New class action suit resurrects iPhone throttling controversy

A new class action lawsuit filed in California takes aim at an erstwhile iOS battery management tool that allegedly hindered the performance of certain iPhone 6, iPhone 7 and iPhone SE series devices.

Filed with the U.S. District Court for the Northern District of California, the complaint is the latest in a series of lawsuits targeting the so-called “batterygate” fiasco from 2017. The complaint arrives on the same day as a submission deadline for iPhone owners to file claims in a $500 million settlement that was reached earlier this year to rectify identical grievances.

Discovered shortly after the release of iOS 10.2.1, the iPhone throttling issue was traced back to a hardware management tool that was included in iOS to mitigate negative effects of aging iPhone batteries. In particular, the software was designed to thwart unexpected shutdowns suffered by certain iPhone 6 and 6s devices, but was maintained well

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Chamath Palihapitiya responds to Coinbase controversy: Get a soapbox

  • Well-known venture investor Chamath Palihapitiya said on his “All-In” podcast that employees should be able to have free-form debate on any topic, on one condition — they should have to speak from a physical soapbox.
  • The investor was responding to the Coinbase controversy where Brian Armstrong told employees in a memo last week that politics and social causes had no place at the company.
  • “You put the soapbox someplace — in a safe space — where you can go and you can talk and people who want to listen will listen, and people who need to work can work, and people who don’t want to listen don’t have to be forced to listen,” Palihapitiya said on the podcast.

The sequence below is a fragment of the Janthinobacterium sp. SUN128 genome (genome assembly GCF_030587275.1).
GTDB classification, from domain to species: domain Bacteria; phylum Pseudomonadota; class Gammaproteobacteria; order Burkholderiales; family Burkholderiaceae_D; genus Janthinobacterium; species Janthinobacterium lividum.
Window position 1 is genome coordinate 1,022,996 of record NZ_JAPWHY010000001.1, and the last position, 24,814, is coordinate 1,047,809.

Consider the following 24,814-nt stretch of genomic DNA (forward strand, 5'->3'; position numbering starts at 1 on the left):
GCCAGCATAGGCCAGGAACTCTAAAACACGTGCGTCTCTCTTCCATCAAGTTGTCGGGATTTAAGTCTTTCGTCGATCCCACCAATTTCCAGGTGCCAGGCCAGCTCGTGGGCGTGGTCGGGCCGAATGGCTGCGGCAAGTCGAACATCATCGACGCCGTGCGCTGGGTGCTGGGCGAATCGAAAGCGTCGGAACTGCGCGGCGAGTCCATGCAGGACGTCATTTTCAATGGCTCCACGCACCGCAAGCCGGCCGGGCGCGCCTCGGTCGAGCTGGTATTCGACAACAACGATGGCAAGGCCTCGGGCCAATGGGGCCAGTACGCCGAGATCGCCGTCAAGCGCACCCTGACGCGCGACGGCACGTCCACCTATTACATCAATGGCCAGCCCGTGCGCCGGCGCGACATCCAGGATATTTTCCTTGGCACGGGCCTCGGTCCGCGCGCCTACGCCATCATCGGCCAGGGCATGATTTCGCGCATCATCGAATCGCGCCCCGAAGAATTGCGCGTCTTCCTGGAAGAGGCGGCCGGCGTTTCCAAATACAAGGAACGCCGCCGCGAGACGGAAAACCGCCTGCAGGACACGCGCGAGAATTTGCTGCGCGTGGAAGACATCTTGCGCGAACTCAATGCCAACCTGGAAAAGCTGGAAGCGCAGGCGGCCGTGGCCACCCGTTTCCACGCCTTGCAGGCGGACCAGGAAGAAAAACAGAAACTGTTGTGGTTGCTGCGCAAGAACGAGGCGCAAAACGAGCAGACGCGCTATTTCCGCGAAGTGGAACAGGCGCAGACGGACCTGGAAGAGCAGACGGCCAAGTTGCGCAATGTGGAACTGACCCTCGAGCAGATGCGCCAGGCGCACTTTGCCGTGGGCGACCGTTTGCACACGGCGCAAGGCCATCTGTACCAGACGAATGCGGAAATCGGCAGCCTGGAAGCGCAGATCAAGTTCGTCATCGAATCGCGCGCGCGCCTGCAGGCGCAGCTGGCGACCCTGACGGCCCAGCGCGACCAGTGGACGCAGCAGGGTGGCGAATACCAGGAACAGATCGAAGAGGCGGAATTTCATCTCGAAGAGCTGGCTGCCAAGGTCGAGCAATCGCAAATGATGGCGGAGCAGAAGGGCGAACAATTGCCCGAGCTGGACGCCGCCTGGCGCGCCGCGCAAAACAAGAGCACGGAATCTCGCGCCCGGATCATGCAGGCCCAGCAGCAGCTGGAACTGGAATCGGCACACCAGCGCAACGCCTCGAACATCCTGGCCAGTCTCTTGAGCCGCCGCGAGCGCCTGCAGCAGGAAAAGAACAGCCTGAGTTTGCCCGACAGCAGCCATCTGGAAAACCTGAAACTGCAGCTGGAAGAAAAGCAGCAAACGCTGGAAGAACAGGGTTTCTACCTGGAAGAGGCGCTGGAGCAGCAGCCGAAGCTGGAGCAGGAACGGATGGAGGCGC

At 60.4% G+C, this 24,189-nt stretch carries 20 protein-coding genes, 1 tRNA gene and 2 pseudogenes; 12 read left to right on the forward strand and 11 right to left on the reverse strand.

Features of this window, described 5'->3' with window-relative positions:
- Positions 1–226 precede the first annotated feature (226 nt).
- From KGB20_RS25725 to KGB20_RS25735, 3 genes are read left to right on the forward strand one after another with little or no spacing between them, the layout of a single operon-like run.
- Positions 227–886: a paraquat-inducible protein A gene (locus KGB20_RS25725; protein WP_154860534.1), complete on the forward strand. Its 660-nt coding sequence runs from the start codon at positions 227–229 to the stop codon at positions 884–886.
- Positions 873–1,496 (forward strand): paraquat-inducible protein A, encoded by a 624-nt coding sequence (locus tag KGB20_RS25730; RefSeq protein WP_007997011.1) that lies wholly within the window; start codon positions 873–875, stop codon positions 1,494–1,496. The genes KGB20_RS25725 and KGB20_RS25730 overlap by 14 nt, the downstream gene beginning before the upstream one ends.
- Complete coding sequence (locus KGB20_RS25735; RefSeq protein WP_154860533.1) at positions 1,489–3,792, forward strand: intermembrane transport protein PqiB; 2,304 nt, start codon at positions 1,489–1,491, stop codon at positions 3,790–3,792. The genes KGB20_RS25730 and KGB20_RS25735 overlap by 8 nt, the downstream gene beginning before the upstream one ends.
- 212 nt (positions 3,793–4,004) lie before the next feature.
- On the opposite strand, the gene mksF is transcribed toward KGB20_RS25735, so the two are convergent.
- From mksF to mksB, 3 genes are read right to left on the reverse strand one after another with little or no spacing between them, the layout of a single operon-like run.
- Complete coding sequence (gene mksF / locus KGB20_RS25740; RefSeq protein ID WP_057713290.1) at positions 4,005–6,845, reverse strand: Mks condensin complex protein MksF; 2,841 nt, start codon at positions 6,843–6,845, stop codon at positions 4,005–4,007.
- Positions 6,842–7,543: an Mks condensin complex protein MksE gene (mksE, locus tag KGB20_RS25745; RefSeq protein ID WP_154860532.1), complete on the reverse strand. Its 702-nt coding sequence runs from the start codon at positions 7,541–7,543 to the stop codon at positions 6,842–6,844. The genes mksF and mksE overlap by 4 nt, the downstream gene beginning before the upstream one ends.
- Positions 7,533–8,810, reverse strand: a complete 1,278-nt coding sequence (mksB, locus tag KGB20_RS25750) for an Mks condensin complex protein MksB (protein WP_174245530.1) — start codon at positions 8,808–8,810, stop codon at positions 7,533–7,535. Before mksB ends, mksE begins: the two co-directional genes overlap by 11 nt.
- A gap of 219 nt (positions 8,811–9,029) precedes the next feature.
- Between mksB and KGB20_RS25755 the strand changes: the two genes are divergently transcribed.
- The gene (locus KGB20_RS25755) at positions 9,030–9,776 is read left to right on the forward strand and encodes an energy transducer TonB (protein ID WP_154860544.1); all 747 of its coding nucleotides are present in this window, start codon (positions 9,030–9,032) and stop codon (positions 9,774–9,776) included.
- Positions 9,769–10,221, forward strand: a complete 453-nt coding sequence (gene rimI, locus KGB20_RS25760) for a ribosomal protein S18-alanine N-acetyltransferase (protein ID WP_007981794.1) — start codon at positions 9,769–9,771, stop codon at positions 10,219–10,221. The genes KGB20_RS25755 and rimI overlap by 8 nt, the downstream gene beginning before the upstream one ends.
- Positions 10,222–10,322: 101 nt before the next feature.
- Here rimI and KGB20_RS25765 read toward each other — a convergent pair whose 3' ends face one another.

• Visit Business Insider’s homepage for more stories.

The head of Coinbase, Brian Armstrong, created a firestorm in tech last week when he told employees in a memo to leave their politics and

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EXCEL, SYNTAXES Analyses Spotlight Periprocedural MI Controversy

Investigators from the EXCEL trial have doubled down on the July publication of their study’s outcomes based on an alternative definition of myocardial infarction (MI) resulting from coronary revascularization, a key part of the controversy that has dogged EXCEL for a year or more.

The latest, more granular EXCEL analysis pits periprocedural MI (PMI), as defined in the trial’s protocol, against PMI according to the more stringent third Universal Definition Of Myocardial Infarction (UDMI). The stakes for EXCEL’s message are high because PMI is part of the composite primary end point.

The new analysis concludes with a preference for interpreting EXCEL — which compared percutaneous coronary revascularization (PCI) and coronary artery bypass (CABG) surgery in patients with left-main coronary artery disease (LMCAD) — using the protocol-specified PMI definition, which was based solely on levels of CK-MB (and sometimes troponin), rather than the UDMI. That alternative definition adds clinical signs, electrocardiography

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Top Stories: iOS 14 Feature Tour, ‘iPhone 12 mini’ Rumors, Apple Watch Band Controversy

Things started to calm down a bit this week following last week’s rush of media event, Apple Watch and iPad launches, and the release of iOS 14 and other operating updates. But that doesn’t mean there wasn’t still a lot of news, from digging deeper into iOS 14 to more iPhone 12 rumors to the uproar over trying to exchange band sizes on the new Apple Watch.


On top of all of that, we heard some more about Apple’s efforts to adopted advanced mini-LED display technology in future products, and we even saw new iOS 14.0.1 and macOS Catalina 10.15.7 releases to fix some rather annoying bugs. Read on below for details on these stories and more!

iOS 14: A Quick Tour of All the New Features

iOS 14 has been out for a little over a week, and there’s a lot to learn about the latest major update for

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